I live in Ontario, Canada where we have a single payer health care system. But this system, as good as it is, does not cover everything. So many working Canadians also get supplemental health care insurance through their employer (it is a sought after benefit, one that unfortunately I do not have). This supplemental insurance covers things like dental, physiotherapy, massage therapy, or a private hospital room.
My thesis is that for these supplemental services insurance actually serves to inflate the costs of these services and allows providers to earn excessive salaries.
My main experience has been with dentistry. Currently the going rate for a check up and cleaning is roughly $150 per visit. So for a family of four going twice a year that would be about $1,200. Not an insignificant sum. The cost of something like a crown is also expensive - about $1,250.
Even though there seems to be an excess supply of dentists prices are kept high by rates negotiated between the dentist association and the major insurance companies. Essentially those without insurance are left paying higher rates because those with insurance keep rates high.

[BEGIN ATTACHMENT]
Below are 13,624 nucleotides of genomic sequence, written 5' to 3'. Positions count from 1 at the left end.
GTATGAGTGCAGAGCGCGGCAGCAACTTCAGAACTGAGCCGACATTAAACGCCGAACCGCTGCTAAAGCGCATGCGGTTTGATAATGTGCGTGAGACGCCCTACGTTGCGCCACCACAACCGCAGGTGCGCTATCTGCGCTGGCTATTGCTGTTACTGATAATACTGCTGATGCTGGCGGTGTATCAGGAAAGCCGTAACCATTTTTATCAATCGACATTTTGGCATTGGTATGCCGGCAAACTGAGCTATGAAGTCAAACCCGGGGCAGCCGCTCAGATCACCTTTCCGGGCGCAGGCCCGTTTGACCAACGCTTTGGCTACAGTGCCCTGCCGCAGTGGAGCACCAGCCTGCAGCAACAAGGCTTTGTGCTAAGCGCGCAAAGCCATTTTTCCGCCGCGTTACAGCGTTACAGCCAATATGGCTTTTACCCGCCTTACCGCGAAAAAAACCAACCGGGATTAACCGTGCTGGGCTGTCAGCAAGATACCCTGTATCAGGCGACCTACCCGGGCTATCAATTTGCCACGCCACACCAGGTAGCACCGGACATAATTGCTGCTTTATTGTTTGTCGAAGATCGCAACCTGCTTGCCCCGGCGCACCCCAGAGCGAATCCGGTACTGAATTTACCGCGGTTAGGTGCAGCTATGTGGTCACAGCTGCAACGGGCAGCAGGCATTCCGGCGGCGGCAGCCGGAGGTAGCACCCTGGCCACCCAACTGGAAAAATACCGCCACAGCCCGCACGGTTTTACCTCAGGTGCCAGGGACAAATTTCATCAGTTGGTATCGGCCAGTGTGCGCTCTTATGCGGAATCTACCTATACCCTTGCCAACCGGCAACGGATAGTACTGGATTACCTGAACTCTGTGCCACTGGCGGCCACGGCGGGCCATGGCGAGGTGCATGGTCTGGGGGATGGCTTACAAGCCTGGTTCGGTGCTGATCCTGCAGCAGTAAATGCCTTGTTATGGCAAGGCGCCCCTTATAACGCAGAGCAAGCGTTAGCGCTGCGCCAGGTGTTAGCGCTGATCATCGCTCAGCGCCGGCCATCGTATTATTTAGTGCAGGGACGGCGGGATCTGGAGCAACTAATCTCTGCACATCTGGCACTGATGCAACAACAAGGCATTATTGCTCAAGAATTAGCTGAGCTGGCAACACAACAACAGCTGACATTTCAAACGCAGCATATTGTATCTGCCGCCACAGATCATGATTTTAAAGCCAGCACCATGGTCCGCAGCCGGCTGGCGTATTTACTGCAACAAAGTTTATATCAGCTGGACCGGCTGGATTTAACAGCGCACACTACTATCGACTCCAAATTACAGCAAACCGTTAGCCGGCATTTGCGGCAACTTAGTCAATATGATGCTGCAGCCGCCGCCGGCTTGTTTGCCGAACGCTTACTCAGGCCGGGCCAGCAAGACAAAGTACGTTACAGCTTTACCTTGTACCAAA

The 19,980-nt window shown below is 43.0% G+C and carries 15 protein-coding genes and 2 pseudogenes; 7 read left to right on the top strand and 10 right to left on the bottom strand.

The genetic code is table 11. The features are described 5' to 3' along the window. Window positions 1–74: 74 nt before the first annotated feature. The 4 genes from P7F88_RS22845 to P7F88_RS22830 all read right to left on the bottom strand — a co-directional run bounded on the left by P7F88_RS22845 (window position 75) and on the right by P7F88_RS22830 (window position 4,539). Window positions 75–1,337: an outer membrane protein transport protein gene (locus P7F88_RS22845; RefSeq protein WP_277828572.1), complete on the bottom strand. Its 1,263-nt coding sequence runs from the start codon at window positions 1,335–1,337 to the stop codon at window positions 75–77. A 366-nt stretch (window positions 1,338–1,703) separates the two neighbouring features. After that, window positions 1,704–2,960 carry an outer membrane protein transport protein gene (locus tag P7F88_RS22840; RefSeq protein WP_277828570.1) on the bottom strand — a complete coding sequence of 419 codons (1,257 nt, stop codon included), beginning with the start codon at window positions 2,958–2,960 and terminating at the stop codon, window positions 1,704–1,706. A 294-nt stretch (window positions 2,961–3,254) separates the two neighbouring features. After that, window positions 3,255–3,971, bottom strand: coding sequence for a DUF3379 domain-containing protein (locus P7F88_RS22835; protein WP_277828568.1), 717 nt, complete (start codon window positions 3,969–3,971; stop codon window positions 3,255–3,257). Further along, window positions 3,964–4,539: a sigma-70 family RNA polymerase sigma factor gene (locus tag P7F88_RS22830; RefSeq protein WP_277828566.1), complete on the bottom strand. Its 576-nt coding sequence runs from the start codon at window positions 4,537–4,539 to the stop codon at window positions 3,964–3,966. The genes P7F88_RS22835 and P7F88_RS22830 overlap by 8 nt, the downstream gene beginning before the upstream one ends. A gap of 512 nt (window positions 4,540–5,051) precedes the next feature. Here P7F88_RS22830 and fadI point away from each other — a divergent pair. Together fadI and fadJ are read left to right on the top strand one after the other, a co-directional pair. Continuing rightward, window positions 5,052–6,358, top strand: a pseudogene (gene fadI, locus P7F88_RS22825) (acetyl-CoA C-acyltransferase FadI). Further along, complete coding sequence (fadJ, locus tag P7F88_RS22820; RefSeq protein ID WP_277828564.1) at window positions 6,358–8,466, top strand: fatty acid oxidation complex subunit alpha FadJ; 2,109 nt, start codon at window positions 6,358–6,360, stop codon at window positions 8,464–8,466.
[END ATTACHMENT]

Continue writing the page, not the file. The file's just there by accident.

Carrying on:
By way of comparison I was recently in Taiwan, which does cover dental under its health plan. Because we did not have coverage we had to pay the going rates. For 2 cleanings and a crown we paid a total of $350 (in Canada the same thing would have cost $1,550). Now if you are thinking I would never go to a dentist overseas let me tell you that the office and service were well above what we typically get in Canada. In addition I had some other medical work done there and it too was done more efficiently and with better equipment than at home - quite a surprise for me.
Here is what seems to happen. Because most individuals do not have to pay the full costs of their supplemental health care services there is much less effort to keep costs down. Insurance companies are less concerned with costs than you might think. They are happy as long as they can pass on the costs ... and companies really have very little negotiating power as the insurance companies offer similar rates because they all have roughly the same negotiated costs.
I do know that if people did not have coverage they definitely consume less - in my case I may go to a dentist only once a year or even far less often. Without insurance dentists would clearly have less work at current prices and may as a result have to cut prices to attract customers. It is impossible to see how prices could be higher without an insurance system in place.
To be clear, my argument is that private insurance increases prices, especially for non-essential services. I firmly believe that a single payer system remains the most efficient and equitable way to provide health care.